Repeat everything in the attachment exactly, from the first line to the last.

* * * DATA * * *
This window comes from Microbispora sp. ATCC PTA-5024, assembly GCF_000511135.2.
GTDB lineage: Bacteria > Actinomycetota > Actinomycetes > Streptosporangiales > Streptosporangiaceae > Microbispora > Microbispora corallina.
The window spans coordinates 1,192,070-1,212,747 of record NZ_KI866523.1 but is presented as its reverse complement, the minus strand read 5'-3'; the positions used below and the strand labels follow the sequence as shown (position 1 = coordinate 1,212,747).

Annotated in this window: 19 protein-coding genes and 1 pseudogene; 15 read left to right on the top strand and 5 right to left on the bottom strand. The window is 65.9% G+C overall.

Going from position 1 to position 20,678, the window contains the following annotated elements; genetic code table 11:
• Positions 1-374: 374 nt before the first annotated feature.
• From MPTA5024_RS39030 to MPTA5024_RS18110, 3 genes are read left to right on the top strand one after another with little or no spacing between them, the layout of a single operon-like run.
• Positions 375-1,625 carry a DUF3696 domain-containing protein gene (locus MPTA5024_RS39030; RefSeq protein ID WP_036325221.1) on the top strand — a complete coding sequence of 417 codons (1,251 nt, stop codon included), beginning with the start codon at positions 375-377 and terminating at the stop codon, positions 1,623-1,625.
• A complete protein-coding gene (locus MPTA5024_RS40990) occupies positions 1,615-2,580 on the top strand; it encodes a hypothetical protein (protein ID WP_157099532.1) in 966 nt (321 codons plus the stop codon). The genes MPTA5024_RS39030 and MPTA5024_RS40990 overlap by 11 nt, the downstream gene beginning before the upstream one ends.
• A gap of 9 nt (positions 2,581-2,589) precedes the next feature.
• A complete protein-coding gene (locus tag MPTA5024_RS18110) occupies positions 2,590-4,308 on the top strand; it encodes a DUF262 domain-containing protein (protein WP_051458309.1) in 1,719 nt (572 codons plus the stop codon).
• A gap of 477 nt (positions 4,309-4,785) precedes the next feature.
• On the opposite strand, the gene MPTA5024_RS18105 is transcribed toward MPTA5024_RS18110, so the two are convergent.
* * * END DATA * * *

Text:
This window comes from Microbispora sp. ATCC PTA-5024, assembly GCF_000511135.2.
GTDB lineage: Bacteria > Actinomycetota > Actinomycetes > Streptosporangiales > Streptosporangiaceae > Microbispora > Microbispora corallina.
The window spans coordinates 1,192,070-1,212,747 of record NZ_KI866523.1 but is presented as its reverse complement, the minus strand read 5'-3'; the positions used below and the strand labels follow the sequence as shown (position 1 = coordinate 1,212,747).

Annotated in this window: 19 protein-coding genes and 1 pseudogene; 15 read left to right on the top strand and 5 right to left on the bottom strand. The window is 65.9% G+C overall.

Going from position 1 to position 20,678, the window contains the following annotated elements; genetic code table 11:
• Positions 1-374: 374 nt before the first annotated feature.
• From MPTA5024_RS39030 to MPTA5024_RS18110, 3 genes are read left to right on the top strand one after another with little or no spacing between them, the layout of a single operon-like run.
• Positions 375-1,625 carry a DUF3696 domain-containing protein gene (locus MPTA5024_RS39030; RefSeq protein ID WP_036325221.1) on the top strand — a complete coding sequence of 417 codons (1,251 nt, stop codon included), beginning with the start codon at positions 375-377 and terminating at the stop codon, positions 1,623-1,625.
• A complete protein-coding gene (locus MPTA5024_RS40990) occupies positions 1,615-2,580 on the top strand; it encodes a hypothetical protein (protein ID WP_157099532.1) in 966 nt (321 codons plus the stop codon). The genes MPTA5024_RS39030 and MPTA5024_RS40990 overlap by 11 nt, the downstream gene beginning before the upstream one ends.
• A gap of 9 nt (positions 2,581-2,589) precedes the next feature.
• A complete protein-coding gene (locus tag MPTA5024_RS18110) occupies positions 2,590-4,308 on the top strand; it encodes a DUF262 domain-containing protein (protein WP_051458309.1) in 1,719 nt (572 codons plus the stop codon).
• A gap of 477 nt (positions 4,309-4,785) precedes the next feature.
• On the opposite strand, the gene MPTA5024_RS18105 is transcribed toward MPTA5024_RS18110, so the two are convergent.